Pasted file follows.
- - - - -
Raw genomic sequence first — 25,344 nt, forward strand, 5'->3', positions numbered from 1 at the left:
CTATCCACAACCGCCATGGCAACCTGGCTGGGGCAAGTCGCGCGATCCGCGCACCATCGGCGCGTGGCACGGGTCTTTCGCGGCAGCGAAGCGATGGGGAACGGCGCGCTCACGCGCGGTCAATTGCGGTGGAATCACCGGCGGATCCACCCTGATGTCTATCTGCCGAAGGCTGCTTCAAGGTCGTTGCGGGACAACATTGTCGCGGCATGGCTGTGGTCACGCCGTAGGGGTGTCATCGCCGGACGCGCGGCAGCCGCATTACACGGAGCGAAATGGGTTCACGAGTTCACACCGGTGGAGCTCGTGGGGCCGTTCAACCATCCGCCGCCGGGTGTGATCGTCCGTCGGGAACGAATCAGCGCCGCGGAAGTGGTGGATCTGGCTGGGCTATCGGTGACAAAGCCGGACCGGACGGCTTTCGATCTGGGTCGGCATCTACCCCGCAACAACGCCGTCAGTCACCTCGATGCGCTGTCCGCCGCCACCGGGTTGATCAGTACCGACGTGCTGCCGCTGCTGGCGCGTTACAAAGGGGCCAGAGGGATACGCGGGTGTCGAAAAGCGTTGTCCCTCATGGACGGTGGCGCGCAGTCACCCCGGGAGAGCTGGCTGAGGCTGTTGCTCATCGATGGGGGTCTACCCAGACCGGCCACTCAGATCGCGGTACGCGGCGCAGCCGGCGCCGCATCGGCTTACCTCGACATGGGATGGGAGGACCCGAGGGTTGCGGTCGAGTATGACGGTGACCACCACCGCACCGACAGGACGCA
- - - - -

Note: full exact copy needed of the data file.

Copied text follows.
Raw genomic sequence first — 25,344 nt, forward strand, 5'->3', positions numbered from 1 at the left:
CTATCCACAACCGCCATGGCAACCTGGCTGGGGCAAGTCGCGCGATCCGCGCACCATCGGCGCGTGGCACGGGTCTTTCGCGGCAGCGAAGCGATGGGGAACGGCGCGCTCACGCGCGGTCAATTGCGGTGGAATCACCGGCGGATCCACCCTGATGTCTATCTGCCGAAGGCTGCTTCAAGGTCGTTGCGGGACAACATTGTCGCGGCATGGCTGTGGTCACGCCGTAGGGGTGTCATCGCCGGACGCGCGGCAGCCGCATTACACGGAGCGAAATGGGTTCACGAGTTCACACCGGTGGAGCTCGTGGGGCCGTTCAACCATCCGCCGCCGGGTGTGATCGTCCGTCGGGAACGAATCAGCGCCGCGGAAGTGGTGGATCTGGCTGGGCTATCGGTGACAAAGCCGGACCGGACGGCTTTCGATCTGGGTCGGCATCTACCCCGCAACAACGCCGTCAGTCACCTCGATGCGCTGTCCGCCGCCACCGGGTTGATCAGTACCGACGTGCTGCCGCTGCTGGCGCGTTACAAAGGGGCCAGAGGGATACGCGGGTGTCGAAAAGCGTTGTCCCTCATGGACGGTGGCGCGCAGTCACCCCGGGAGAGCTGGCTGAGGCTGTTGCTCATCGATGGGGGTCTACCCAGACCGGCCACTCAGATCGCGGTACGCGGCGCAGCCGGCGCCGCATCGGCTTACCTCGACATGGGATGGGAGGACCCGAGGGTTGCGGTCGAGTATGACGGTGACCACCACCGCACCGACAGGACGCA